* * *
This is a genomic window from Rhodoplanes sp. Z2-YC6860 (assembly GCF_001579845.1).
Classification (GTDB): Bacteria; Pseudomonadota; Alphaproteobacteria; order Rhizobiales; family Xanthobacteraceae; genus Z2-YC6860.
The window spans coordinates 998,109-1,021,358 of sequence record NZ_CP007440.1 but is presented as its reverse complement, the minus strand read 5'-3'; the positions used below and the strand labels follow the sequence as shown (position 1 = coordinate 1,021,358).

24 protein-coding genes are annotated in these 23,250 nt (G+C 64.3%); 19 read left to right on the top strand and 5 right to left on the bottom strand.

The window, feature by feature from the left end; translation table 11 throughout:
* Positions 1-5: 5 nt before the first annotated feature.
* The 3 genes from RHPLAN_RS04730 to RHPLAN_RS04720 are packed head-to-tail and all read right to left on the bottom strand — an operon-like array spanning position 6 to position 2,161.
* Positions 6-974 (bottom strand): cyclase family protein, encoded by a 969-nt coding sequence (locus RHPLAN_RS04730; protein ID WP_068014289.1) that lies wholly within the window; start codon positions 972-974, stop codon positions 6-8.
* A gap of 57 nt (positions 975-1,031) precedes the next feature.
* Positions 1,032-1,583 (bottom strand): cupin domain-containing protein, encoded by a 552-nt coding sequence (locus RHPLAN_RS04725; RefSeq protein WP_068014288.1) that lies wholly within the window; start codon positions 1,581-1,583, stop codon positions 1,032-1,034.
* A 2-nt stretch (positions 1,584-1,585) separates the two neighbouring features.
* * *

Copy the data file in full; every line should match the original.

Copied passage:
This is a genomic window from Rhodoplanes sp. Z2-YC6860 (assembly GCF_001579845.1).
Classification (GTDB): Bacteria; Pseudomonadota; Alphaproteobacteria; order Rhizobiales; family Xanthobacteraceae; genus Z2-YC6860.
The window spans coordinates 998,109-1,021,358 of sequence record NZ_CP007440.1 but is presented as its reverse complement, the minus strand read 5'-3'; the positions used below and the strand labels follow the sequence as shown (position 1 = coordinate 1,021,358).

24 protein-coding genes are annotated in these 23,250 nt (G+C 64.3%); 19 read left to right on the top strand and 5 right to left on the bottom strand.

The window, feature by feature from the left end; translation table 11 throughout:
* Positions 1-5: 5 nt before the first annotated feature.
* The 3 genes from RHPLAN_RS04730 to RHPLAN_RS04720 are packed head-to-tail and all read right to left on the bottom strand — an operon-like array spanning position 6 to position 2,161.
* Positions 6-974 (bottom strand): cyclase family protein, encoded by a 969-nt coding sequence (locus RHPLAN_RS04730; protein ID WP_068014289.1) that lies wholly within the window; start codon positions 972-974, stop codon positions 6-8.
* A gap of 57 nt (positions 975-1,031) precedes the next feature.
* Positions 1,032-1,583 (bottom strand): cupin domain-containing protein, encoded by a 552-nt coding sequence (locus RHPLAN_RS04725; RefSeq protein WP_068014288.1) that lies wholly within the window; start codon positions 1,581-1,583, stop codon positions 1,032-1,034.
* A 2-nt stretch (positions 1,584-1,585) separates the two neighbouring features.